Book Reivew: Life is Elsewhere by Milan Kundera

Life is ElsewhereLife is Elsewhere by Milan Kundera
My rating: 2 of 5 stars

This is the third – and definitely final – novel by Milan Kundera that I shall be reading.

Given that he is so famous and his writings so admired, I really felt I shouldn’t write him off after reading ‘Slowness’ which I found rather insipid. ‘The Unbearable Lightness of Being’ is, I’ll admit, considerably better but quite honestly I think that’s the book to read and leave it at that. ‘Life is Elsewhere’ should be renamed ‘Time Better Spent Elsewhere’.

There was simply nothing of merit to the book. The plot, which focuses on a pathetic Czech poet, Jaromil, contained no endearing characters – least of all the poet himself – and if it was trying to make some kind of philosophical point it was lost on me. I cringed at the semi-incestuous relationship between Jaromil and his mother and often felt the urge to give them both a damned good slap. If ever there were characters who deserved everything that happens to them, it is these two.

I felt most sympathy for the poor girls who come under Jaromil’s spell (God knows why they would) but even then the characters were two-dimensional and lacked any kind of interest and I barely cared whether they lived or died. Jaromil is, from beginning to end, spoilt, petty, selfish and vain. He epitomises the worst in humanity and has nothing of the best. At least Kundera managed some vaguely interesting characters and philosophical ideas in ‘The Unbearable Lightness’ but here he seems to have run out of anything interesting to say.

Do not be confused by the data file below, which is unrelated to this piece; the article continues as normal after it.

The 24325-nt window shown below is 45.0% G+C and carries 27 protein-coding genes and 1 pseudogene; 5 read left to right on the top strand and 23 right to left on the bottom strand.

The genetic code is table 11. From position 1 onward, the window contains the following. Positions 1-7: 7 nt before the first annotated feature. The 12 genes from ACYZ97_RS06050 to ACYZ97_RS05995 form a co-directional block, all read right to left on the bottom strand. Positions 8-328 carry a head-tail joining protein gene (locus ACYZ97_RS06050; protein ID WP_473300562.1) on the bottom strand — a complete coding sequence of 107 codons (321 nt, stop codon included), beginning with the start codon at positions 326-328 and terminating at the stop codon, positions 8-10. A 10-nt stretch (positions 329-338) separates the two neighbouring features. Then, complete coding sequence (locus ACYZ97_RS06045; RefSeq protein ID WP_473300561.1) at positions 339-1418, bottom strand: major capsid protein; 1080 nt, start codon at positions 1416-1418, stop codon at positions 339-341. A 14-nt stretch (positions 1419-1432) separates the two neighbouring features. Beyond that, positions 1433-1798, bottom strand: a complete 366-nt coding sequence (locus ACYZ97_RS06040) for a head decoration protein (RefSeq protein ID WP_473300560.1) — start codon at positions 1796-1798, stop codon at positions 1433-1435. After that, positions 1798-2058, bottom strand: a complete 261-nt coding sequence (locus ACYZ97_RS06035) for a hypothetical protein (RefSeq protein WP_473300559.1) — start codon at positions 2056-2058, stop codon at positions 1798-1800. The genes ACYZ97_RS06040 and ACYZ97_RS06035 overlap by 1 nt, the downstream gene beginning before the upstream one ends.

In short, if you MUST read Kundera, read ‘The Unbearable Lightness’ – I’m not sure it’s a classic but it’s as close as he gets. Save your time, effort and money and don’t bother with anything else. The author is not unlike Jaromil himself and has a somewhat over-inflated view of his own literary merit. Indeed, I was irked when, towards the end, Kundera inserts himself into the novel having never done so before and so changes the whole feel of work. Such existential narrator omniscience is fine when then novel is presented that way from the start but here it seems as if Kundera just had a ‘clever idea’ towards the end – or perhaps he forgot what kind of book he was writing? Either way, it grated on me. Nothing worse than authors who jump up and down and shout ‘look at me!’.

I guess you can say I don’t like Milan Kundera! But after trudging through three of his books, I feel justified to say I’ve given him a good go. I can live the rest of my life content to know his remaining books are, as it were, ‘elsewhere’. My advice is that you should do the same.

View all my reviews


Writer and journalist D K Powell is the author of the bestselling collection of literary short stories “The Old Man on the Beach“. His first book, ‘Sonali’ is a photo-memoir journal of life in Bangladesh and has been highly praised by the Bangladeshi diaspora worldwide. Students learning the Bengali language have also valued the English/Bengali translations on every page. Ken has two new books coming out soon – don’t miss them!

Sign up for Ken’s new writing project – ‘The Pukur’ – at Patreon.

Both ‘The Old Man on the Beach’ and ‘Sonali’ are available on Amazon for kindle and paperback. Published by Shopno Sriti Media.

D K Powell is available to speak at events (see his TEDx talk here) and can be contacted at


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